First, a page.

There is another well but it has long been behind locked gates and I don’t climb like I used to, so I threw a stone over but there was no sound or echo came back.  And I’m not so driven any more, focused – you could say, to risk breaking in to what is clearly closed to me.

But I never say never, so you never know … And there might be a well I haven’t found yet.

We have just passed the shortest day here in the southern hemisphere, winter. Not much in the field or garden, especially after such a wet year and cold month. Still, something shows up on an almost daily basis, as long as I look. A Doli fly, 5mm long and skittish.

Mark Berkery ……. Click any picture and click again to enlarge

Rescue! Rescue!

I am going to tell you a dream that many little boys have. Of floods, endless rain, everything drowning, and a friend comes to help. A reminder of another time.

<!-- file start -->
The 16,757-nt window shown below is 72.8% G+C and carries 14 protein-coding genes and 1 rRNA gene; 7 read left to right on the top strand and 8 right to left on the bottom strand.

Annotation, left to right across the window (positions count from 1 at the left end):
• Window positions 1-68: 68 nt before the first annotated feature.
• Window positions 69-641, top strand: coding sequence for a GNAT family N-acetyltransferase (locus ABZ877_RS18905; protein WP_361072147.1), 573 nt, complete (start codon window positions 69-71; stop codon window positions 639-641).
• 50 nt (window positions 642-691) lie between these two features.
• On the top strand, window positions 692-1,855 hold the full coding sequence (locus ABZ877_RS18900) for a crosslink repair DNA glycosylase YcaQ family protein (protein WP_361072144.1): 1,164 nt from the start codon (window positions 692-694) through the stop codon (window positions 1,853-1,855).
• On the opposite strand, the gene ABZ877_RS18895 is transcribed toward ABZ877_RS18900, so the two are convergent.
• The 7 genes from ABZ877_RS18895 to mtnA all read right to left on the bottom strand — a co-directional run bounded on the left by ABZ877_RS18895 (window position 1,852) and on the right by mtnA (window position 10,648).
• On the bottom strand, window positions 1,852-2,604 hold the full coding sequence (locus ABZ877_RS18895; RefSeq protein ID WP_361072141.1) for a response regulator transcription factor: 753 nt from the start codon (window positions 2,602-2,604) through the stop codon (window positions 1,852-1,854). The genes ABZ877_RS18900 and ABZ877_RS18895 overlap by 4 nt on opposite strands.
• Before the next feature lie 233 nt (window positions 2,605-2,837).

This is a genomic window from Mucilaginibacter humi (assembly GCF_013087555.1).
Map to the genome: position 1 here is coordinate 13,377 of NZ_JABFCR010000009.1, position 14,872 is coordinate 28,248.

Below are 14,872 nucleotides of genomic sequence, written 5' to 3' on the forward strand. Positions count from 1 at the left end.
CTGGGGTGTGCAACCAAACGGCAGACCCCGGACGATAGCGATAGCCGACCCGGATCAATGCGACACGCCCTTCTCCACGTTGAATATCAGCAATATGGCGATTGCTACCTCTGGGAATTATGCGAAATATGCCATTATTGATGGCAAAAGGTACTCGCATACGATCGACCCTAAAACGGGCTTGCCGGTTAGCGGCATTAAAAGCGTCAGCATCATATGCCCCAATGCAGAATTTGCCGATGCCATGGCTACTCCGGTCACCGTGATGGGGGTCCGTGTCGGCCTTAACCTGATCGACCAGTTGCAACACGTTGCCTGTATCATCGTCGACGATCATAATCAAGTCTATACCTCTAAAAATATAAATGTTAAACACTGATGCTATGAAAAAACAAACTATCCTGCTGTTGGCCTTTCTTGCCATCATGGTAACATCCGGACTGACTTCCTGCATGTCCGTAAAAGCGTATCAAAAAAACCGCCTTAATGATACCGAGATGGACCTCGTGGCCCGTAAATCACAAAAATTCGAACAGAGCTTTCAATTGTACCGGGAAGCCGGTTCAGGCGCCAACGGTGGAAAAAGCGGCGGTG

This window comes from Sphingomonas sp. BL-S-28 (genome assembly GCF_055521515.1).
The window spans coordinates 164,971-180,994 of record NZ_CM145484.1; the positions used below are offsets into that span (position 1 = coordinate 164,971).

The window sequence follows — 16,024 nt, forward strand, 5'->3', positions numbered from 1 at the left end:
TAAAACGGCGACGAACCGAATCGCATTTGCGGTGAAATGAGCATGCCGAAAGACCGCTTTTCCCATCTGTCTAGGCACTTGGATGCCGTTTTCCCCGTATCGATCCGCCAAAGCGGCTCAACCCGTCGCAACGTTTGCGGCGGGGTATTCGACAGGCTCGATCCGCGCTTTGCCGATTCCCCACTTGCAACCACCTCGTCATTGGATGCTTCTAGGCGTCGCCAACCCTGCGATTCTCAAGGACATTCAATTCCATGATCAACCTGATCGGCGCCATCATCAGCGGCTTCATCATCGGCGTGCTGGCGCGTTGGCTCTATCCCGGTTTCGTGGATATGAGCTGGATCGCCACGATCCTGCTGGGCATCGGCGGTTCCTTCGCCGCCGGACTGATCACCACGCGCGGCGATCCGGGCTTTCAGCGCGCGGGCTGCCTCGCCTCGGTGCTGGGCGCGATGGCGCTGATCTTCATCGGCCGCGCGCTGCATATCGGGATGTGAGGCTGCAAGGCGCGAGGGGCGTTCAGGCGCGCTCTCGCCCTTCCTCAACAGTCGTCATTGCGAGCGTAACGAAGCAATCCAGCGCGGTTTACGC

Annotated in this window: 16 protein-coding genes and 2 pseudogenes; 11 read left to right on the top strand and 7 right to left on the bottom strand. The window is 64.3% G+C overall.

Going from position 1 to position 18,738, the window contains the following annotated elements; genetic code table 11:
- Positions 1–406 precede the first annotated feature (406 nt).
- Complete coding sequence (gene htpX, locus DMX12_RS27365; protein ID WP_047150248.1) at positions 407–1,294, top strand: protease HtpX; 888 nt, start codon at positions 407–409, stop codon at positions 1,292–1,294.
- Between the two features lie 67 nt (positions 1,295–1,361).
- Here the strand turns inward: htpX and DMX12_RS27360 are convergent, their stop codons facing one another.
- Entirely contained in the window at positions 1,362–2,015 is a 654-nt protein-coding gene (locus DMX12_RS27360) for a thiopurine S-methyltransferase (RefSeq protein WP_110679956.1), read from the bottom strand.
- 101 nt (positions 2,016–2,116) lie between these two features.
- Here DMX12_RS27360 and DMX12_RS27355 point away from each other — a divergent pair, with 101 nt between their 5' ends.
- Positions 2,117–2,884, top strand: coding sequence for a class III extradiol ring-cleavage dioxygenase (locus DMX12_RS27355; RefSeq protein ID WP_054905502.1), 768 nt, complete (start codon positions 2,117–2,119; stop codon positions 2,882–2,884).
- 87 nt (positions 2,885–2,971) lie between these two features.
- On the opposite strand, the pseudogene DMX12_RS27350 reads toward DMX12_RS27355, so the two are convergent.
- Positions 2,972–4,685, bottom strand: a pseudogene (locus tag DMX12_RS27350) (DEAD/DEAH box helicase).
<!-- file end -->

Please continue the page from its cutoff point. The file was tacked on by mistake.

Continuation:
He can’t remember being a child. And then he remembers being a child and looking into a mirror and seeing his mum in need of rescue, and he spent the rest of his life rescuing his mum – in some woman, a self perpetuating mechanism, it’s classic I’m sure.

‘This is the boy’s love of mother distorted in the pain of a child that couldn’t help his mum when he saw she needed it. And the boy lived a sad life, to say the least.’ Because he always found what he expected to find, he couldn’t help it – the imprint on the film in the projector frames the light.

And then she, some ‘woman’ from outside the projection, came one night and loved the pain out of the boy in a dream turning to a nightmare. It was the opposite or negation of a nightmare, to have love enter so. What a wonder that is. And when he was falling back into the nightmare she came again and called out Rescue!; a gentle call, and rescued him again.